Each year, first-year students begin their studies toward careers in veterinary medicine through an undergraduate degree. Although certain courses are required for entrance into veterinary schools, no specific major is required.

Veterinary schools seek candidates with a specific and diverse academic background, strong critical-thinking and problem-solving skills, a sincere commitment to a health career, leadership abilities, adequate performance on standardized tests, completion of long application forms, and submission of several letters of recommendation.

Preparation for the health professions involves not only the study of science and technology, but also human nature and knowledge. Veterinary schools look for well-rounded individuals who are articulate, well-read, caring and giving of their time, and who have the historical and philosophical background to place scientific discoveries in context.

Ripon gives its students an appreciation and awareness of the major areas of human intellectual endeavor and provides a broad foundation upon which specialized studies may be based. The program stresses hands-on learning. Ripon’s small size allows our faculty to get to know our students, permitting them to write strong letters of recommendation.

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Colleen Byron

Byron, Colleen

Professor of Chemistry, L. Leone Oyster 1919 Chair in Chemistry

Jacqueline Clark

Clark, Jacqueline

Professor of Sociology, Helen Swift Neilson Professor of Cultural Studies

Brittany Followay

Followay, Brittany

Assistant Professor of Exercise Science, Chair of Exercise Science, Graduate Program Director

Robin Forbes-Lorman

Forbes-Lorman, Robin

Associate Professor of Biology

Julia Manor

Manor, Julia

Associate Professor of Psychology, Chair of Psychology Department and Director of Assessment

Barbara Sisson

Sisson, Barbara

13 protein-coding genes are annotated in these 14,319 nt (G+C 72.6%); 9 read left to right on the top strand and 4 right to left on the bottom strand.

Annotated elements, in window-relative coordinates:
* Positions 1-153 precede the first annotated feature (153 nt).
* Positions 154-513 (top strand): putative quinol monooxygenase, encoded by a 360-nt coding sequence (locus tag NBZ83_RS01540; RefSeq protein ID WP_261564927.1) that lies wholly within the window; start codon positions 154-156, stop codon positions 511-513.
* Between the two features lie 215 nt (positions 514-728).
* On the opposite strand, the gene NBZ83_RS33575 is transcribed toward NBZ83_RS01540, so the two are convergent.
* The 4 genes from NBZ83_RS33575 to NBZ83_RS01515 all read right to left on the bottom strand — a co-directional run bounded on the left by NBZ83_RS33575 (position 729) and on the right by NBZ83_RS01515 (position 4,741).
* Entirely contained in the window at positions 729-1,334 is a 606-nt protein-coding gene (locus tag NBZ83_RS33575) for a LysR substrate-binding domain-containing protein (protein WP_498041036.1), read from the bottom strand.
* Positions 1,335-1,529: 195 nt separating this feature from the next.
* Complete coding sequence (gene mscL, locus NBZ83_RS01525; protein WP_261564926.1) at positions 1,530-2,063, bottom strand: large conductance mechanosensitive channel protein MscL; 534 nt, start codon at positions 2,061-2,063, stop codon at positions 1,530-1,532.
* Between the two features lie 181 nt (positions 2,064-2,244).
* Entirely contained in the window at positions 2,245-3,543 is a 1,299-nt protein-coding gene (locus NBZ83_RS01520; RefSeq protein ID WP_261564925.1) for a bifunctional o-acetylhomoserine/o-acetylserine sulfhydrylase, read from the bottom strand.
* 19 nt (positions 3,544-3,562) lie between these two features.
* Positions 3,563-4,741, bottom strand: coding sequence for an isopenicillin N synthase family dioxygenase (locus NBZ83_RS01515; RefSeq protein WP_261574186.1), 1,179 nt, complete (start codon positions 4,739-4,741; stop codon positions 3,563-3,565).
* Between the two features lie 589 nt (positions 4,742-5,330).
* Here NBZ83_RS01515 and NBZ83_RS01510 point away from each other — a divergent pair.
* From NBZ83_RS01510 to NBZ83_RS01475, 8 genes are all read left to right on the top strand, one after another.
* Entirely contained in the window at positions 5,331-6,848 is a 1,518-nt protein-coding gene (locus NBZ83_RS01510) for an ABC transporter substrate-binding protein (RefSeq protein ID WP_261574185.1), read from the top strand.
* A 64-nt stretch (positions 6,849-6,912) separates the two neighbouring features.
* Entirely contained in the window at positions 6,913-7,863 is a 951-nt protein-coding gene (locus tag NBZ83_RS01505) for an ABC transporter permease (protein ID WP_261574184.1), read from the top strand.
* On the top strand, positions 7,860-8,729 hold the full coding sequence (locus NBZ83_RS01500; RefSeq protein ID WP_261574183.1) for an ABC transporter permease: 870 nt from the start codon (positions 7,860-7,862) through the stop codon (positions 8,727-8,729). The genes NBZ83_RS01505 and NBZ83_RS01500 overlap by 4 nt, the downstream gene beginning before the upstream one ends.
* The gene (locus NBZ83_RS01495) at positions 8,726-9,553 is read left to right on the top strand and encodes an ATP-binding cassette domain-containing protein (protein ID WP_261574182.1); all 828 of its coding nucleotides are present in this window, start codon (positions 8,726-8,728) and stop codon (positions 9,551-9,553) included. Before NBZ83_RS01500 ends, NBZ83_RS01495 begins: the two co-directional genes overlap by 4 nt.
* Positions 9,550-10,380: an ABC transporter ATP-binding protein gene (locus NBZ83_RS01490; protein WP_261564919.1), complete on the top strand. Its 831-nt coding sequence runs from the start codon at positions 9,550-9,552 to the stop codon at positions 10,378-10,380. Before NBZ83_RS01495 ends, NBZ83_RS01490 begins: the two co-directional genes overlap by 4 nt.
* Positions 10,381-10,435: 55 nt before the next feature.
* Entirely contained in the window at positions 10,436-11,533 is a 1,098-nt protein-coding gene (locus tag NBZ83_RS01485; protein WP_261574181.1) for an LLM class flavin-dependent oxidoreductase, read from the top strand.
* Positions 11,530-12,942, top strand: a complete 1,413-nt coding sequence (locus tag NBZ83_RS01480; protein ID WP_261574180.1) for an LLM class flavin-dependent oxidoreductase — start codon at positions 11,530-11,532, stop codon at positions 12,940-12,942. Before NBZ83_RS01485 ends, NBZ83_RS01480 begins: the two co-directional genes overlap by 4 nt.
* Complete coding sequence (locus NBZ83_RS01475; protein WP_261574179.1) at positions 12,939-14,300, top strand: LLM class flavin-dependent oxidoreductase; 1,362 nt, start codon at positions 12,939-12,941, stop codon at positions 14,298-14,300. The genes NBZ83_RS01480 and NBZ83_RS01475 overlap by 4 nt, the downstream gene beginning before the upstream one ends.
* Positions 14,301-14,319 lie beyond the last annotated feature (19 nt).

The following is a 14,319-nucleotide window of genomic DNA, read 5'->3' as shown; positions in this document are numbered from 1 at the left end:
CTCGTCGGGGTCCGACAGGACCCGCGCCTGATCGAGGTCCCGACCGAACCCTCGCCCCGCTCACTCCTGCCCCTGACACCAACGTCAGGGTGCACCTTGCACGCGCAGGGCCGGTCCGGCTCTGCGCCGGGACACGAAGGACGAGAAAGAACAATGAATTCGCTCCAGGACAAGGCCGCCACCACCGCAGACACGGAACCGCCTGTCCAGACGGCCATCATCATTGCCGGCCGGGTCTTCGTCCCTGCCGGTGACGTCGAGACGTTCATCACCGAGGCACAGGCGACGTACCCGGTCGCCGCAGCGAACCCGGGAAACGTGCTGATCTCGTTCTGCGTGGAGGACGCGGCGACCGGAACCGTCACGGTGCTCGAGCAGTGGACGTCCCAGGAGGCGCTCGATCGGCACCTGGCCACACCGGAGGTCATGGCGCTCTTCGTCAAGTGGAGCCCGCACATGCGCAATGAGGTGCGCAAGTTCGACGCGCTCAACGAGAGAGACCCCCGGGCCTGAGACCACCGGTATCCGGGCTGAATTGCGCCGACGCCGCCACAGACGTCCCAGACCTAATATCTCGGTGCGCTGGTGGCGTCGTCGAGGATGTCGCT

Associate Professor of Biology

Patrick Willoughby

Willoughby, Patrick

Associate Professor of Chemistry


Ripon College faculty and professional staff are dedicated to helping you reach your goals, whatever they may be and however often they may change along the way. It’s part of our value statement to you.

As a student at Ripon, you will be assigned a faculty adviser based on your area(s) of interest. You will meet with your faculty adviser throughout your time as a student to discuss your current aspirations, plan your course schedule and plot a future trajectory. We also work collaboratively with Ripon College Career and Professional Development to help match your interests and skills to concrete goals and construct a plan for professional success offering personalized career counseling, off-campus learning opportunities and an online job board with potential to connect with local, national and international employers.

Advising at Ripon


The specific admission require­ments vary considerably from school to school. It is important that the applicant obtain a catalog from the specific school of veterinary medicine where he or she plans to apply. Although no specific major is required, you should plan carefully to ensure that your education and animal work experiences enhance your chances for admission.

Typical course requirements include: general and qualitative chemistry, 8-10 credit hours (CHM 112 Structure and Reactivity and 211 Analytical Chemistry: Equilibrium and Quantitative Analysis); organic chemistry, 8-10 credit hours (CHM 111 Organic Chemistry I and 214 Organic Chemistry II); bio­chemistry, 3-4 credit hours (CHM 422 Biochemistry); general biology or zoology, 5-6 credit hours (BIO 123 Molecules, Cells and Genes and an additional course in animal biology, most likely BIO 216 Vertebrate Zoology); genetics or animal breeding, 3 credit hours (BIO 219 Genetics); microbiology, 3-4 credit hours (BIO 314 Microbiology); physiology, 3-4 credit hours (BIO 211 Human Anatomy and Physiology I: Support, Movement and Integration - 312 Human Anatomy and Physiology II: Maintenance and Continuity); general physics, 6-10 credit hours (PHY 152/172 Introductory Physics I & II: Electricity, Magnetism and Waves); statistics (MTH 120 Elementary Statistics or PSC 211 Research Design and Statistics); English, 3-6 credit hours; social science or humanities, 6-10 credit hours; and additional electives to satisfy the requirements of the particular veterinary school. In addition, calculus (MTH 201 Calculus I) and courses in animal behavior and husbandry may be required.

Career Tracks

An undergraduate degree is a first step going on to receive degrees from veterinary schools.

Unique Opportunities

  • Students work with the Health Professions Advisory Committee to make sure that they are on track to achieve their goals, receive feedback on application materials, and practice mock interviews.